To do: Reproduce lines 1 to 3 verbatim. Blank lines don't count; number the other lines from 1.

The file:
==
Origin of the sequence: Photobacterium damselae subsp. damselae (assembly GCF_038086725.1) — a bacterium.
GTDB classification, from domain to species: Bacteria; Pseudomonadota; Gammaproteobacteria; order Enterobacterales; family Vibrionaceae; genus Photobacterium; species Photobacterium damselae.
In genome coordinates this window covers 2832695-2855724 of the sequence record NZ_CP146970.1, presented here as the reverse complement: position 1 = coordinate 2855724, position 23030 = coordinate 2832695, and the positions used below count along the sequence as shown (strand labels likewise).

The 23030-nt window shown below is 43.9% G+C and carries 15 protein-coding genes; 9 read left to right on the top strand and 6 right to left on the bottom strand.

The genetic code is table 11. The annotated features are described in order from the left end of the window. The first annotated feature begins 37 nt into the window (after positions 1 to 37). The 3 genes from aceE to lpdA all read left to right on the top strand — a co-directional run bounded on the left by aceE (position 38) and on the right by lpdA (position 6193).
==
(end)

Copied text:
Origin of the sequence: Photobacterium damselae subsp. damselae (assembly GCF_038086725.1) — a bacterium.
GTDB classification, from domain to species: Bacteria; Pseudomonadota; Gammaproteobacteria; order Enterobacterales; family Vibrionaceae; genus Photobacterium; species Photobacterium damselae.
In genome coordinates this window covers 2832695-2855724 of the sequence record NZ_CP146970.1, presented here as the reverse complement: position 1 = coordinate 2855724, position 23030 = coordinate 2832695, and the positions used below count along the sequence as shown (strand labels likewise).